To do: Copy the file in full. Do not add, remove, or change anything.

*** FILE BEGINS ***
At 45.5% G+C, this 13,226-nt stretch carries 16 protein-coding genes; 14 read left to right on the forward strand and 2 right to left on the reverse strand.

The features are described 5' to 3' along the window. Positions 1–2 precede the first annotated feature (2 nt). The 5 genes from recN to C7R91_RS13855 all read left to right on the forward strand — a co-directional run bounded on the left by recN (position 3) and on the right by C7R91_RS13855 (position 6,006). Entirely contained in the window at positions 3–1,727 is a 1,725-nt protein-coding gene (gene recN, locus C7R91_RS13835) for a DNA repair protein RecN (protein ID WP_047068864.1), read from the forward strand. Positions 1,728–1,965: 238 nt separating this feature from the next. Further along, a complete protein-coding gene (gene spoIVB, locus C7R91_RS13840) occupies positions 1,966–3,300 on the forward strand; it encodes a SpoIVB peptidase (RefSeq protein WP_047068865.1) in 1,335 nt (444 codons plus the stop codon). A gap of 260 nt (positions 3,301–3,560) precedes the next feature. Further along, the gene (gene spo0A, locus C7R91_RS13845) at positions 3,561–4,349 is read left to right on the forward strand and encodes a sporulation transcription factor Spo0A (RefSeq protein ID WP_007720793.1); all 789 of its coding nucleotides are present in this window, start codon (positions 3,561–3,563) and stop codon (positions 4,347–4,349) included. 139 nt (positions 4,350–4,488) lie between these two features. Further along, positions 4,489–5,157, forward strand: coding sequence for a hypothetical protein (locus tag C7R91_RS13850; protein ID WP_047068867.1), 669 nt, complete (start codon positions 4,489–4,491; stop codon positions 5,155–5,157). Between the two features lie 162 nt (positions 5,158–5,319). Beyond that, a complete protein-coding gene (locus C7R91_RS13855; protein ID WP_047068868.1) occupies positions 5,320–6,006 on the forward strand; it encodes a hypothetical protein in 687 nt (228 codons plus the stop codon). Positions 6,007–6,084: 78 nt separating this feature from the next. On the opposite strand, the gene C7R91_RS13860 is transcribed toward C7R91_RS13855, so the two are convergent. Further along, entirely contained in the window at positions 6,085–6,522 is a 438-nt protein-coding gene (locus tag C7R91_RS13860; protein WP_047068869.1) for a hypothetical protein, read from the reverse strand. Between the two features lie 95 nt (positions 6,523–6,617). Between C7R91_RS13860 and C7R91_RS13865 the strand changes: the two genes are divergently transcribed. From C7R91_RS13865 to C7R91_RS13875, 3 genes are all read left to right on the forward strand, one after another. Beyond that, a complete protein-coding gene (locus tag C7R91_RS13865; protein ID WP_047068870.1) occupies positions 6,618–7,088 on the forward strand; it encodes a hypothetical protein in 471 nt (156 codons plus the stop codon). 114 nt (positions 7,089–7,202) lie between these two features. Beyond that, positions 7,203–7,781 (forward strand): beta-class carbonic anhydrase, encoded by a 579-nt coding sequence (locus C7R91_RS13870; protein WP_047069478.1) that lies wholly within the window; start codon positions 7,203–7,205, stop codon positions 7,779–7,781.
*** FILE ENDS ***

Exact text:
At 45.5% G+C, this 13,226-nt stretch carries 16 protein-coding genes; 14 read left to right on the forward strand and 2 right to left on the reverse strand.

The features are described 5' to 3' along the window. Positions 1–2 precede the first annotated feature (2 nt). The 5 genes from recN to C7R91_RS13855 all read left to right on the forward strand — a co-directional run bounded on the left by recN (position 3) and on the right by C7R91_RS13855 (position 6,006). Entirely contained in the window at positions 3–1,727 is a 1,725-nt protein-coding gene (gene recN, locus C7R91_RS13835) for a DNA repair protein RecN (protein ID WP_047068864.1), read from the forward strand. Positions 1,728–1,965: 238 nt separating this feature from the next. Further along, a complete protein-coding gene (gene spoIVB, locus C7R91_RS13840) occupies positions 1,966–3,300 on the forward strand; it encodes a SpoIVB peptidase (RefSeq protein WP_047068865.1) in 1,335 nt (444 codons plus the stop codon). A gap of 260 nt (positions 3,301–3,560) precedes the next feature. Further along, the gene (gene spo0A, locus C7R91_RS13845) at positions 3,561–4,349 is read left to right on the forward strand and encodes a sporulation transcription factor Spo0A (RefSeq protein ID WP_007720793.1); all 789 of its coding nucleotides are present in this window, start codon (positions 3,561–3,563) and stop codon (positions 4,347–4,349) included. 139 nt (positions 4,350–4,488) lie between these two features. Further along, positions 4,489–5,157, forward strand: coding sequence for a hypothetical protein (locus tag C7R91_RS13850; protein ID WP_047068867.1), 669 nt, complete (start codon positions 4,489–4,491; stop codon positions 5,155–5,157). Between the two features lie 162 nt (positions 5,158–5,319). Beyond that, a complete protein-coding gene (locus C7R91_RS13855; protein ID WP_047068868.1) occupies positions 5,320–6,006 on the forward strand; it encodes a hypothetical protein in 687 nt (228 codons plus the stop codon). Positions 6,007–6,084: 78 nt separating this feature from the next. On the opposite strand, the gene C7R91_RS13860 is transcribed toward C7R91_RS13855, so the two are convergent. Further along, entirely contained in the window at positions 6,085–6,522 is a 438-nt protein-coding gene (locus tag C7R91_RS13860; protein WP_047068869.1) for a hypothetical protein, read from the reverse strand. Between the two features lie 95 nt (positions 6,523–6,617). Between C7R91_RS13860 and C7R91_RS13865 the strand changes: the two genes are divergently transcribed. From C7R91_RS13865 to C7R91_RS13875, 3 genes are all read left to right on the forward strand, one after another. Beyond that, a complete protein-coding gene (locus tag C7R91_RS13865; protein ID WP_047068870.1) occupies positions 6,618–7,088 on the forward strand; it encodes a hypothetical protein in 471 nt (156 codons plus the stop codon). 114 nt (positions 7,089–7,202) lie between these two features. Beyond that, positions 7,203–7,781 (forward strand): beta-class carbonic anhydrase, encoded by a 579-nt coding sequence (locus C7R91_RS13870; protein WP_047069478.1) that lies wholly within the window; start codon positions 7,203–7,205, stop codon positions 7,779–7,781.